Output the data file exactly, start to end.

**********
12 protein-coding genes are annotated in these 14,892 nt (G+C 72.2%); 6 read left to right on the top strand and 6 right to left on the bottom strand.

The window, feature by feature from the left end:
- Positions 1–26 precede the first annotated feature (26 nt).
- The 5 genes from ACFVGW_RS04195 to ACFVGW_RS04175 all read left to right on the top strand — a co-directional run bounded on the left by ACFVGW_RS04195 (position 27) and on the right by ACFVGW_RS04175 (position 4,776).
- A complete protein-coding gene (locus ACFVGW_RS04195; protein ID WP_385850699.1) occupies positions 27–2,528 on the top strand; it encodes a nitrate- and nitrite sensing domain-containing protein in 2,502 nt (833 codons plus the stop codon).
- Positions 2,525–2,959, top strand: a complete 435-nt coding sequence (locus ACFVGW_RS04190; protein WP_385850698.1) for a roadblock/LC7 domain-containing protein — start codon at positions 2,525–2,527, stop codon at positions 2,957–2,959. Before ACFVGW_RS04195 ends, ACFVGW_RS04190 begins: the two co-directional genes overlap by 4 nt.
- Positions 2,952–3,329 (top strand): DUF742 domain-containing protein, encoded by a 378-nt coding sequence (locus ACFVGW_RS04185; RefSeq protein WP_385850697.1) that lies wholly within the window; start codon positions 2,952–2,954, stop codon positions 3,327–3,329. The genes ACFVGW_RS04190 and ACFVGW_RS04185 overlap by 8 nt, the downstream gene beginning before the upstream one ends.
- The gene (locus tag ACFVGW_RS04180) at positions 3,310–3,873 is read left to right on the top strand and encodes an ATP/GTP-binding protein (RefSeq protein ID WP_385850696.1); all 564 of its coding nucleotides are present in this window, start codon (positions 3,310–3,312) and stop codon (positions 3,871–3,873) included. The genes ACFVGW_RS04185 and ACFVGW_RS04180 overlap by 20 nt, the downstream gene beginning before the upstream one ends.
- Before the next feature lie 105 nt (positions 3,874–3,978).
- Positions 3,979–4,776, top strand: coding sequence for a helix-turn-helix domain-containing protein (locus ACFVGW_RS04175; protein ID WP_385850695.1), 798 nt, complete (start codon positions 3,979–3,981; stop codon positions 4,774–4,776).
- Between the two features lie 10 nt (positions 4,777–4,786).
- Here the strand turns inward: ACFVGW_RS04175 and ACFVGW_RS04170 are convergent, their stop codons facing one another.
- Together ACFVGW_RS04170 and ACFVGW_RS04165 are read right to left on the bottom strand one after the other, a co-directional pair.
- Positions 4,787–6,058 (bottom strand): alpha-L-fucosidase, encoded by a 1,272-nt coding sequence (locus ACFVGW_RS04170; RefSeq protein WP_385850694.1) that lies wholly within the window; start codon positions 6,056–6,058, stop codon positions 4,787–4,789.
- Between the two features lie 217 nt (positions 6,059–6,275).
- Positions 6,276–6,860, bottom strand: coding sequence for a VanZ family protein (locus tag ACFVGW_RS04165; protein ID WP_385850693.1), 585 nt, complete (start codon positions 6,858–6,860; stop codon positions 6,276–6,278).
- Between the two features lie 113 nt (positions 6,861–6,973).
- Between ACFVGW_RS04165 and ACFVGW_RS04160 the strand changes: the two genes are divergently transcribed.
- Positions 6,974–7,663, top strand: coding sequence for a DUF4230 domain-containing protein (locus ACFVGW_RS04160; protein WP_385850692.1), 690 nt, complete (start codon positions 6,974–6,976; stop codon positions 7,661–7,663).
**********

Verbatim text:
12 protein-coding genes are annotated in these 14,892 nt (G+C 72.2%); 6 read left to right on the top strand and 6 right to left on the bottom strand.

The window, feature by feature from the left end:
- Positions 1–26 precede the first annotated feature (26 nt).
- The 5 genes from ACFVGW_RS04195 to ACFVGW_RS04175 all read left to right on the top strand — a co-directional run bounded on the left by ACFVGW_RS04195 (position 27) and on the right by ACFVGW_RS04175 (position 4,776).
- A complete protein-coding gene (locus ACFVGW_RS04195; protein ID WP_385850699.1) occupies positions 27–2,528 on the top strand; it encodes a nitrate- and nitrite sensing domain-containing protein in 2,502 nt (833 codons plus the stop codon).
- Positions 2,525–2,959, top strand: a complete 435-nt coding sequence (locus ACFVGW_RS04190; protein WP_385850698.1) for a roadblock/LC7 domain-containing protein — start codon at positions 2,525–2,527, stop codon at positions 2,957–2,959. Before ACFVGW_RS04195 ends, ACFVGW_RS04190 begins: the two co-directional genes overlap by 4 nt.
- Positions 2,952–3,329 (top strand): DUF742 domain-containing protein, encoded by a 378-nt coding sequence (locus ACFVGW_RS04185; RefSeq protein WP_385850697.1) that lies wholly within the window; start codon positions 2,952–2,954, stop codon positions 3,327–3,329. The genes ACFVGW_RS04190 and ACFVGW_RS04185 overlap by 8 nt, the downstream gene beginning before the upstream one ends.
- The gene (locus tag ACFVGW_RS04180) at positions 3,310–3,873 is read left to right on the top strand and encodes an ATP/GTP-binding protein (RefSeq protein ID WP_385850696.1); all 564 of its coding nucleotides are present in this window, start codon (positions 3,310–3,312) and stop codon (positions 3,871–3,873) included. The genes ACFVGW_RS04185 and ACFVGW_RS04180 overlap by 20 nt, the downstream gene beginning before the upstream one ends.
- Before the next feature lie 105 nt (positions 3,874–3,978).
- Positions 3,979–4,776, top strand: coding sequence for a helix-turn-helix domain-containing protein (locus ACFVGW_RS04175; protein ID WP_385850695.1), 798 nt, complete (start codon positions 3,979–3,981; stop codon positions 4,774–4,776).
- Between the two features lie 10 nt (positions 4,777–4,786).
- Here the strand turns inward: ACFVGW_RS04175 and ACFVGW_RS04170 are convergent, their stop codons facing one another.
- Together ACFVGW_RS04170 and ACFVGW_RS04165 are read right to left on the bottom strand one after the other, a co-directional pair.
- Positions 4,787–6,058 (bottom strand): alpha-L-fucosidase, encoded by a 1,272-nt coding sequence (locus ACFVGW_RS04170; RefSeq protein WP_385850694.1) that lies wholly within the window; start codon positions 6,056–6,058, stop codon positions 4,787–4,789.
- Between the two features lie 217 nt (positions 6,059–6,275).
- Positions 6,276–6,860, bottom strand: coding sequence for a VanZ family protein (locus tag ACFVGW_RS04165; protein ID WP_385850693.1), 585 nt, complete (start codon positions 6,858–6,860; stop codon positions 6,276–6,278).
- Between the two features lie 113 nt (positions 6,861–6,973).
- Between ACFVGW_RS04165 and ACFVGW_RS04160 the strand changes: the two genes are divergently transcribed.
- Positions 6,974–7,663, top strand: coding sequence for a DUF4230 domain-containing protein (locus ACFVGW_RS04160; protein WP_385850692.1), 690 nt, complete (start codon positions 6,974–6,976; stop codon positions 7,661–7,663).